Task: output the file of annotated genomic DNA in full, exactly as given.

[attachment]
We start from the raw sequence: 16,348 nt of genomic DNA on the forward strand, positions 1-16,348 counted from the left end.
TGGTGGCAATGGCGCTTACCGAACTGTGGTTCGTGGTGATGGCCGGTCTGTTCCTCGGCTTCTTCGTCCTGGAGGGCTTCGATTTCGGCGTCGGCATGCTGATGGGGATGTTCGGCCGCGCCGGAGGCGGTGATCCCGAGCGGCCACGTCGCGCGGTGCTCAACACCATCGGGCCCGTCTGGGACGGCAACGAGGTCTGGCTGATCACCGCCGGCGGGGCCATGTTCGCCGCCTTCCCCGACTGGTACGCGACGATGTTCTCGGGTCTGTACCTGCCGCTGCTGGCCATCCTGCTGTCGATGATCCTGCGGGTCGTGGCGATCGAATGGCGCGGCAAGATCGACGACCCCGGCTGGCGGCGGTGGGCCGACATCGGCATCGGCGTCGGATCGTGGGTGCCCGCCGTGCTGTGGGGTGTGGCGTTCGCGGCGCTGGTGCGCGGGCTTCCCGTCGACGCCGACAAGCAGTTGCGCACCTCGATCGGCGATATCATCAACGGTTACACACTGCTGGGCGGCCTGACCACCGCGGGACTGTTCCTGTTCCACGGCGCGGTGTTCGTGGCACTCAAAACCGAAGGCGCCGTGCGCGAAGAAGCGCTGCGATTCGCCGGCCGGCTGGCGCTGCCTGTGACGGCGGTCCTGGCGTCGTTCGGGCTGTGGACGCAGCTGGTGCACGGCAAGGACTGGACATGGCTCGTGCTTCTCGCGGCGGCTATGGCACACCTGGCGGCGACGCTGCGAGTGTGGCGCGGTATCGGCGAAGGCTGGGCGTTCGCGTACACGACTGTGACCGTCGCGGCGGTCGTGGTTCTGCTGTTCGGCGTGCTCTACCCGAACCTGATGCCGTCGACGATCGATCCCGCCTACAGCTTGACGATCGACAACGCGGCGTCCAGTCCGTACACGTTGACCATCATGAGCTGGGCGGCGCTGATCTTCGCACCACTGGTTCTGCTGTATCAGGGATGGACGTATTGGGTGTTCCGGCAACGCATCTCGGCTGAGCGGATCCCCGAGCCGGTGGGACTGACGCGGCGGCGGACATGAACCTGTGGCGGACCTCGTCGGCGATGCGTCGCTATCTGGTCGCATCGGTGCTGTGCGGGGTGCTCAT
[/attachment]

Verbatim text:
We start from the raw sequence: 16,348 nt of genomic DNA on the forward strand, positions 1-16,348 counted from the left end.
TGGTGGCAATGGCGCTTACCGAACTGTGGTTCGTGGTGATGGCCGGTCTGTTCCTCGGCTTCTTCGTCCTGGAGGGCTTCGATTTCGGCGTCGGCATGCTGATGGGGATGTTCGGCCGCGCCGGAGGCGGTGATCCCGAGCGGCCACGTCGCGCGGTGCTCAACACCATCGGGCCCGTCTGGGACGGCAACGAGGTCTGGCTGATCACCGCCGGCGGGGCCATGTTCGCCGCCTTCCCCGACTGGTACGCGACGATGTTCTCGGGTCTGTACCTGCCGCTGCTGGCCATCCTGCTGTCGATGATCCTGCGGGTCGTGGCGATCGAATGGCGCGGCAAGATCGACGACCCCGGCTGGCGGCGGTGGGCCGACATCGGCATCGGCGTCGGATCGTGGGTGCCCGCCGTGCTGTGGGGTGTGGCGTTCGCGGCGCTGGTGCGCGGGCTTCCCGTCGACGCCGACAAGCAGTTGCGCACCTCGATCGGCGATATCATCAACGGTTACACACTGCTGGGCGGCCTGACCACCGCGGGACTGTTCCTGTTCCACGGCGCGGTGTTCGTGGCACTCAAAACCGAAGGCGCCGTGCGCGAAGAAGCGCTGCGATTCGCCGGCCGGCTGGCGCTGCCTGTGACGGCGGTCCTGGCGTCGTTCGGGCTGTGGACGCAGCTGGTGCACGGCAAGGACTGGACATGGCTCGTGCTTCTCGCGGCGGCTATGGCACACCTGGCGGCGACGCTGCGAGTGTGGCGCGGTATCGGCGAAGGCTGGGCGTTCGCGTACACGACTGTGACCGTCGCGGCGGTCGTGGTTCTGCTGTTCGGCGTGCTCTACCCGAACCTGATGCCGTCGACGATCGATCCCGCCTACAGCTTGACGATCGACAACGCGGCGTCCAGTCCGTACACGTTGACCATCATGAGCTGGGCGGCGCTGATCTTCGCACCACTGGTTCTGCTGTATCAGGGATGGACGTATTGGGTGTTCCGGCAACGCATCTCGGCTGAGCGGATCCCCGAGCCGGTGGGACTGACGCGGCGGCGGACATGAACCTGTGGCGGACCTCGTCGGCGATGCGTCGCTATCTGGTCGCATCGGTGCTGTGCGGGGTGCTCAT